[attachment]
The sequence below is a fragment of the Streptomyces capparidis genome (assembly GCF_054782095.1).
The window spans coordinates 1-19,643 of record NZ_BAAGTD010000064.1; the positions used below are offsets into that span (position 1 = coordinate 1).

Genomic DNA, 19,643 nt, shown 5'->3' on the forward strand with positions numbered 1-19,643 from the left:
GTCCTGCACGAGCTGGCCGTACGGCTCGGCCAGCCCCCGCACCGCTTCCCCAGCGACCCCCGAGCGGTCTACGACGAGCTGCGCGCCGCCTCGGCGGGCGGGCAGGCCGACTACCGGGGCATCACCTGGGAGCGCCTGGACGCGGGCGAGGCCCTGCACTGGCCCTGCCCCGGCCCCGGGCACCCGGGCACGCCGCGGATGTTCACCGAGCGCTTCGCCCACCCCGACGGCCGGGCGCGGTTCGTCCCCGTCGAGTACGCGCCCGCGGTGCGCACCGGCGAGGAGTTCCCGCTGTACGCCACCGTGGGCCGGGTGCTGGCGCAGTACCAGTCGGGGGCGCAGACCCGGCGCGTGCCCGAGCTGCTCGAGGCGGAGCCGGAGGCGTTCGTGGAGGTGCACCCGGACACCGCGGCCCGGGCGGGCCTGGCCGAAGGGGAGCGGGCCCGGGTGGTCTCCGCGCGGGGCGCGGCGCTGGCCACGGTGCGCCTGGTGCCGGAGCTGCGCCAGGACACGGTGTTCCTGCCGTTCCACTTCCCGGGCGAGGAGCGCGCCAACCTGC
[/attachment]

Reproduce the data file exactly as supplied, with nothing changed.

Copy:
The sequence below is a fragment of the Streptomyces capparidis genome (assembly GCF_054782095.1).
The window spans coordinates 1-19,643 of record NZ_BAAGTD010000064.1; the positions used below are offsets into that span (position 1 = coordinate 1).

Genomic DNA, 19,643 nt, shown 5'->3' on the forward strand with positions numbered 1-19,643 from the left:
GTCCTGCACGAGCTGGCCGTACGGCTCGGCCAGCCCCCGCACCGCTTCCCCAGCGACCCCCGAGCGGTCTACGACGAGCTGCGCGCCGCCTCGGCGGGCGGGCAGGCCGACTACCGGGGCATCACCTGGGAGCGCCTGGACGCGGGCGAGGCCCTGCACTGGCCCTGCCCCGGCCCCGGGCACCCGGGCACGCCGCGGATGTTCACCGAGCGCTTCGCCCACCCCGACGGCCGGGCGCGGTTCGTCCCCGTCGAGTACGCGCCCGCGGTGCGCACCGGCGAGGAGTTCCCGCTGTACGCCACCGTGGGCCGGGTGCTGGCGCAGTACCAGTCGGGGGCGCAGACCCGGCGCGTGCCCGAGCTGCTCGAGGCGGAGCCGGAGGCGTTCGTGGAGGTGCACCCGGACACCGCGGCCCGGGCGGGCCTGGCCGAAGGGGAGCGGGCCCGGGTGGTCTCCGCGCGGGGCGCGGCGCTGGCCACGGTGCGCCTGGTGCCGGAGCTGCGCCAGGACACGGTGTTCCTGCCGTTCCACTTCCCGGGCGAGGAGCGCGCCAACCTGC